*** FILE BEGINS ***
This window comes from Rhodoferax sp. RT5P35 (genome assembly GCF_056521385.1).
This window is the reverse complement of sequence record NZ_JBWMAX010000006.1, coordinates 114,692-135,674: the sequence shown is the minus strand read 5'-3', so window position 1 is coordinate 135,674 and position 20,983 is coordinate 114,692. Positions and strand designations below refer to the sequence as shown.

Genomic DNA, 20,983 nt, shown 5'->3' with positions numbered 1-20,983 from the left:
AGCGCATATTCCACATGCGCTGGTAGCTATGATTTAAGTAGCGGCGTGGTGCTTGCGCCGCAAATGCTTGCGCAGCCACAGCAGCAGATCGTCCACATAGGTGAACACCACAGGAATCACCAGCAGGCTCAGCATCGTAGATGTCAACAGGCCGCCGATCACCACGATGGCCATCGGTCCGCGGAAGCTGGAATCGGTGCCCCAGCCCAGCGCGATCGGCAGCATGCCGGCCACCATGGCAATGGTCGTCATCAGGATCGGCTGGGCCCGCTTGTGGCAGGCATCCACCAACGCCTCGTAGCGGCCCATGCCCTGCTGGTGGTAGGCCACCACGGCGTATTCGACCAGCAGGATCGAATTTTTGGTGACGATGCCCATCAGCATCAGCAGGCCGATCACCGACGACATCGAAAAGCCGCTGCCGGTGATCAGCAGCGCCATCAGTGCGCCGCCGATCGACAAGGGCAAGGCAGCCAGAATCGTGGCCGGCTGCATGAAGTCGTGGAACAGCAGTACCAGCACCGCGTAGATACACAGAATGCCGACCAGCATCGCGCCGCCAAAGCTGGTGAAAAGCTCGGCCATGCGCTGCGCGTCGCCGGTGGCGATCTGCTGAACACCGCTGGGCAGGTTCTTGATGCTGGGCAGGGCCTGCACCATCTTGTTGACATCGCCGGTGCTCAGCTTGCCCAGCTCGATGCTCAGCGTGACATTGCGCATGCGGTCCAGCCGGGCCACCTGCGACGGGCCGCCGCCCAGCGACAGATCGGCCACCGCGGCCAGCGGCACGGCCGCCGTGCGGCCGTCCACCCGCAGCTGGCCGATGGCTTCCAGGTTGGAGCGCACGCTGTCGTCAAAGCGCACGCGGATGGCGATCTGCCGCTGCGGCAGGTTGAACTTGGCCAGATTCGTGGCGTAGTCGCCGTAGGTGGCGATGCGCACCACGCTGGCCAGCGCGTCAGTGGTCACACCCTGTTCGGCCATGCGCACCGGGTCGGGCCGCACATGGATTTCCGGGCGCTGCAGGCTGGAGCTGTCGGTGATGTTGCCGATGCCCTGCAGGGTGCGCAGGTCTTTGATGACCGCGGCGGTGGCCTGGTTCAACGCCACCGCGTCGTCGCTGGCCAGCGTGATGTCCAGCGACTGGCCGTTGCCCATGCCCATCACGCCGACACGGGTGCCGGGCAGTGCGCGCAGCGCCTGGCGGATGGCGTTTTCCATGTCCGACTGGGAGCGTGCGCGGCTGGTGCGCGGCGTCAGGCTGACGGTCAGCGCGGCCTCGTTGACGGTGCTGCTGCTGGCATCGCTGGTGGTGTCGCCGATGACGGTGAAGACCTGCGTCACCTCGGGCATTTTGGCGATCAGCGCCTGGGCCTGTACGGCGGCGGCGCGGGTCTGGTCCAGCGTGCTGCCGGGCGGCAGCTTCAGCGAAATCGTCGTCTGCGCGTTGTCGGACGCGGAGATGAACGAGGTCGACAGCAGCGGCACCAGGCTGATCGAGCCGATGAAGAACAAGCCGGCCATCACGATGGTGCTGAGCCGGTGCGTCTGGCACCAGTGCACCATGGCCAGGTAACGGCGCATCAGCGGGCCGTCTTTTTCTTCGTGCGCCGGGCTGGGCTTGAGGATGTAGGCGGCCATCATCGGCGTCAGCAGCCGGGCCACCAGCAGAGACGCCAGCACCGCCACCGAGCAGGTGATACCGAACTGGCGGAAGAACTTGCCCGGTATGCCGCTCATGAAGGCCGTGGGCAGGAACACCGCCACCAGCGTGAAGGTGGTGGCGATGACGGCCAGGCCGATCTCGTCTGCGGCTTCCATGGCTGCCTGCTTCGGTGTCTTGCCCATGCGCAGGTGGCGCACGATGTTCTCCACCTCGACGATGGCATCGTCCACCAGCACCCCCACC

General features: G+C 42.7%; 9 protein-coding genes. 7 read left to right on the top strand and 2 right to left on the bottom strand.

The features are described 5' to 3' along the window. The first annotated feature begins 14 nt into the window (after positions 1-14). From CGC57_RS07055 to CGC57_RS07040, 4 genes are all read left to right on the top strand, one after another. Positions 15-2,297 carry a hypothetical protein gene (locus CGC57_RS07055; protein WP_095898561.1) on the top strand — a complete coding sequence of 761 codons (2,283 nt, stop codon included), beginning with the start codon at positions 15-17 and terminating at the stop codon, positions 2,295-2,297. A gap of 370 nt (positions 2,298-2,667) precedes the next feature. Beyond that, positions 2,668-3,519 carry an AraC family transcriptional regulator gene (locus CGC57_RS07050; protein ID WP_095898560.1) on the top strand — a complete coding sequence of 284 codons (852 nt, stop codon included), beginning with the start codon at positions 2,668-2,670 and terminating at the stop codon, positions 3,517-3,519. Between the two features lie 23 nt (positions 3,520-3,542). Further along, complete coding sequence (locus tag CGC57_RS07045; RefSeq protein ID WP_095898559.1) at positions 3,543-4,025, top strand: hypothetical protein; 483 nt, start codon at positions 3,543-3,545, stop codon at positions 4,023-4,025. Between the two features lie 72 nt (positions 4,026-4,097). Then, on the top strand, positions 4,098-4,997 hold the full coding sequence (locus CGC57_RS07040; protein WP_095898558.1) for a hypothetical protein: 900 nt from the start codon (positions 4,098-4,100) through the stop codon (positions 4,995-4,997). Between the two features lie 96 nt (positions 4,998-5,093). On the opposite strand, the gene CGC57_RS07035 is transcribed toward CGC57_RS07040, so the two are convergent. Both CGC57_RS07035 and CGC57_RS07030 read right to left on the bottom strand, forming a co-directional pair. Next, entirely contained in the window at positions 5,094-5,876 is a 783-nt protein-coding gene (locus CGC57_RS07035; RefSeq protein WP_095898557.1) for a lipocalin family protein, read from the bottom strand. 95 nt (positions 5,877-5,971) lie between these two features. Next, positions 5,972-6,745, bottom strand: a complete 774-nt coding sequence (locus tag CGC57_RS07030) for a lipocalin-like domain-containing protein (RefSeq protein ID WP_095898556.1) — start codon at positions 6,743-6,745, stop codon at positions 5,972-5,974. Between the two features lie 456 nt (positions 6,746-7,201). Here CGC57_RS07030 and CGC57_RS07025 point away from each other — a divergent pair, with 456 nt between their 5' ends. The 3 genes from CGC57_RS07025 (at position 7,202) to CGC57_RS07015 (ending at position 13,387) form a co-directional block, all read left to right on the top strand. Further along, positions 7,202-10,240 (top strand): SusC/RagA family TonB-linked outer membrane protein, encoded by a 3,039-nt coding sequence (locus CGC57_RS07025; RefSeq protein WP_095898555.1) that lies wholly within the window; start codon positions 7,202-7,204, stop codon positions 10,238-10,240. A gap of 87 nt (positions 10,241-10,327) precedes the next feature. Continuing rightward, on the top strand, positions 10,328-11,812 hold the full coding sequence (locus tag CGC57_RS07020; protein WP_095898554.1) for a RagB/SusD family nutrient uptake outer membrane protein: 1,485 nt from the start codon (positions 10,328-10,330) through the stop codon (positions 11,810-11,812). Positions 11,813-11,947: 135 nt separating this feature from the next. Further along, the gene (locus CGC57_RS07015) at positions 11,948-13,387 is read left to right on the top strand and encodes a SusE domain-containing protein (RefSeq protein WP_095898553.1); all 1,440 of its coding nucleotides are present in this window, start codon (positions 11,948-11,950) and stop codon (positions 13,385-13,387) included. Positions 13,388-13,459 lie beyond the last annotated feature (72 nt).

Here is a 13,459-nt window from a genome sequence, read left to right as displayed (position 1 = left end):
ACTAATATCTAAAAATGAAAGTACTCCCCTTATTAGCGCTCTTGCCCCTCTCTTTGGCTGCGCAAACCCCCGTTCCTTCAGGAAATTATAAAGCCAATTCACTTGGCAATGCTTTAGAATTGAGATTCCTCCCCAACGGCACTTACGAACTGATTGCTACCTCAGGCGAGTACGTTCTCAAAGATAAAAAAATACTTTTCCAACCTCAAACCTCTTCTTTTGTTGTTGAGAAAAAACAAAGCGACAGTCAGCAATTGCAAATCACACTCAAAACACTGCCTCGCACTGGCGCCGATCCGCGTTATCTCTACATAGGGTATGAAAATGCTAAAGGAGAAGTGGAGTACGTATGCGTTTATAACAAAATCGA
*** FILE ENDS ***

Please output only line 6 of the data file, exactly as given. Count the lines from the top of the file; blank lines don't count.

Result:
The features are described 5' to 3' along the window. The first annotated feature begins 14 nt into the window (after positions 1-14). From CGC57_RS07055 to CGC57_RS07040, 4 genes are all read left to right on the top strand, one after another. Positions 15-2,297 carry a hypothetical protein gene (locus CGC57_RS07055; protein WP_095898561.1) on the top strand — a complete coding sequence of 761 codons (2,283 nt, stop codon included), beginning with the start codon at positions 15-17 and terminating at the stop codon, positions 2,295-2,297. A gap of 370 nt (positions 2,298-2,667) precedes the next feature. Beyond that, positions 2,668-3,519 carry an AraC family transcriptional regulator gene (locus CGC57_RS07050; protein ID WP_095898560.1) on the top strand — a complete coding sequence of 284 codons (852 nt, stop codon included), beginning with the start codon at positions 2,668-2,670 and terminating at the stop codon, positions 3,517-3,519. Between the two features lie 23 nt (positions 3,520-3,542). Further along, complete coding sequence (locus tag CGC57_RS07045; RefSeq protein ID WP_095898559.1) at positions 3,543-4,025, top strand: hypothetical protein; 483 nt, start codon at positions 3,543-3,545, stop codon at positions 4,023-4,025. Between the two features lie 72 nt (positions 4,026-4,097). Then, on the top strand, positions 4,098-4,997 hold the full coding sequence (locus CGC57_RS07040; protein WP_095898558.1) for a hypothetical protein: 900 nt from the start codon (positions 4,098-4,100) through the stop codon (positions 4,995-4,997). Between the two features lie 96 nt (positions 4,998-5,093). On the opposite strand, the gene CGC57_RS07035 is transcribed toward CGC57_RS07040, so the two are convergent. Both CGC57_RS07035 and CGC57_RS07030 read right to left on the bottom strand, forming a co-directional pair. Next, entirely contained in the window at positions 5,094-5,876 is a 783-nt protein-coding gene (locus CGC57_RS07035; RefSeq protein WP_095898557.1) for a lipocalin family protein, read from the bottom strand. 95 nt (positions 5,877-5,971) lie between these two features. Next, positions 5,972-6,745, bottom strand: a complete 774-nt coding sequence (locus tag CGC57_RS07030) for a lipocalin-like domain-containing protein (RefSeq protein ID WP_095898556.1) — start codon at positions 6,743-6,745, stop codon at positions 5,972-5,974. Between the two features lie 456 nt (positions 6,746-7,201). Here CGC57_RS07030 and CGC57_RS07025 point away from each other — a divergent pair, with 456 nt between their 5' ends. The 3 genes from CGC57_RS07025 (at position 7,202) to CGC57_RS07015 (ending at position 13,387) form a co-directional block, all read left to right on the top strand. Further along, positions 7,202-10,240 (top strand): SusC/RagA family TonB-linked outer membrane protein, encoded by a 3,039-nt coding sequence (locus CGC57_RS07025; RefSeq protein WP_095898555.1) that lies wholly within the window; start codon positions 7,202-7,204, stop codon positions 10,238-10,240. A gap of 87 nt (positions 10,241-10,327) precedes the next feature. Continuing rightward, on the top strand, positions 10,328-11,812 hold the full coding sequence (locus tag CGC57_RS07020; protein WP_095898554.1) for a RagB/SusD family nutrient uptake outer membrane protein: 1,485 nt from the start codon (positions 10,328-10,330) through the stop codon (positions 11,810-11,812). Positions 11,813-11,947: 135 nt separating this feature from the next. Further along, the gene (locus CGC57_RS07015) at positions 11,948-13,387 is read left to right on the top strand and encodes a SusE domain-containing protein (RefSeq protein WP_095898553.1); all 1,440 of its coding nucleotides are present in this window, start codon (positions 11,948-11,950) and stop codon (positions 13,385-13,387) included. Positions 13,388-13,459 lie beyond the last annotated feature (72 nt).